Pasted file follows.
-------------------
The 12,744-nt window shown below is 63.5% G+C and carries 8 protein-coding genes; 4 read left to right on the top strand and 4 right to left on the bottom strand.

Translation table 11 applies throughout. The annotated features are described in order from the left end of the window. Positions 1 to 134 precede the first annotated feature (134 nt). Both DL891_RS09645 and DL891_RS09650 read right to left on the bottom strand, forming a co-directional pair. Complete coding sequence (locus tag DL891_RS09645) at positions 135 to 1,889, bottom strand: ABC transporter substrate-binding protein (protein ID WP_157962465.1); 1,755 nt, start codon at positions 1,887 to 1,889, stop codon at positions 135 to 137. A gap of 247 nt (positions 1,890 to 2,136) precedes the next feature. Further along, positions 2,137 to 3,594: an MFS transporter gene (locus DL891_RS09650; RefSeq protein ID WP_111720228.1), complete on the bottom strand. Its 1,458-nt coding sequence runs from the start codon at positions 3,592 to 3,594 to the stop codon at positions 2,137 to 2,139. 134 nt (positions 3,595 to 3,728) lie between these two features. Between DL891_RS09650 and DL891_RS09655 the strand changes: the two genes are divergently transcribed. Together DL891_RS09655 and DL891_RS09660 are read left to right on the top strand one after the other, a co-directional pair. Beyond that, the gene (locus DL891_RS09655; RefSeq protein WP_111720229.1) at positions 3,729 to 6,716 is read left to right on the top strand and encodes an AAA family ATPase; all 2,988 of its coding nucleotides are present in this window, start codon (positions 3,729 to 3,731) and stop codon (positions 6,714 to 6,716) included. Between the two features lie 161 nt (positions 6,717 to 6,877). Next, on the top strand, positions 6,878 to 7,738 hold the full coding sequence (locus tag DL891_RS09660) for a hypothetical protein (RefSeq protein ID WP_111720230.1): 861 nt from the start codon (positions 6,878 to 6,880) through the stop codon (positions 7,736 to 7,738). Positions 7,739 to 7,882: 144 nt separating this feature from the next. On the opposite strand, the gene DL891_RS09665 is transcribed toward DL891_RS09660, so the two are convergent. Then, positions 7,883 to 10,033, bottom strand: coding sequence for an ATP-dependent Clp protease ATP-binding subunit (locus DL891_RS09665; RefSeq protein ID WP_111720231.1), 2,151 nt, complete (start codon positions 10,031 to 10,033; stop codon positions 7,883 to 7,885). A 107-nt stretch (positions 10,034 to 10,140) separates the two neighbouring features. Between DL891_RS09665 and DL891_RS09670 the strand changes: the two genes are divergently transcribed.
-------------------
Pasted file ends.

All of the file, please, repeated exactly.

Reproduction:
The 12,744-nt window shown below is 63.5% G+C and carries 8 protein-coding genes; 4 read left to right on the top strand and 4 right to left on the bottom strand.

Translation table 11 applies throughout. The annotated features are described in order from the left end of the window. Positions 1 to 134 precede the first annotated feature (134 nt). Both DL891_RS09645 and DL891_RS09650 read right to left on the bottom strand, forming a co-directional pair. Complete coding sequence (locus tag DL891_RS09645) at positions 135 to 1,889, bottom strand: ABC transporter substrate-binding protein (protein ID WP_157962465.1); 1,755 nt, start codon at positions 1,887 to 1,889, stop codon at positions 135 to 137. A gap of 247 nt (positions 1,890 to 2,136) precedes the next feature. Further along, positions 2,137 to 3,594: an MFS transporter gene (locus DL891_RS09650; RefSeq protein ID WP_111720228.1), complete on the bottom strand. Its 1,458-nt coding sequence runs from the start codon at positions 3,592 to 3,594 to the stop codon at positions 2,137 to 2,139. 134 nt (positions 3,595 to 3,728) lie between these two features. Between DL891_RS09650 and DL891_RS09655 the strand changes: the two genes are divergently transcribed. Together DL891_RS09655 and DL891_RS09660 are read left to right on the top strand one after the other, a co-directional pair. Beyond that, the gene (locus DL891_RS09655; RefSeq protein WP_111720229.1) at positions 3,729 to 6,716 is read left to right on the top strand and encodes an AAA family ATPase; all 2,988 of its coding nucleotides are present in this window, start codon (positions 3,729 to 3,731) and stop codon (positions 6,714 to 6,716) included. Between the two features lie 161 nt (positions 6,717 to 6,877). Next, on the top strand, positions 6,878 to 7,738 hold the full coding sequence (locus tag DL891_RS09660) for a hypothetical protein (RefSeq protein ID WP_111720230.1): 861 nt from the start codon (positions 6,878 to 6,880) through the stop codon (positions 7,736 to 7,738). Positions 7,739 to 7,882: 144 nt separating this feature from the next. On the opposite strand, the gene DL891_RS09665 is transcribed toward DL891_RS09660, so the two are convergent. Then, positions 7,883 to 10,033, bottom strand: coding sequence for an ATP-dependent Clp protease ATP-binding subunit (locus DL891_RS09665; RefSeq protein ID WP_111720231.1), 2,151 nt, complete (start codon positions 10,031 to 10,033; stop codon positions 7,883 to 7,885). A 107-nt stretch (positions 10,034 to 10,140) separates the two neighbouring features. Between DL891_RS09665 and DL891_RS09670 the strand changes: the two genes are divergently transcribed.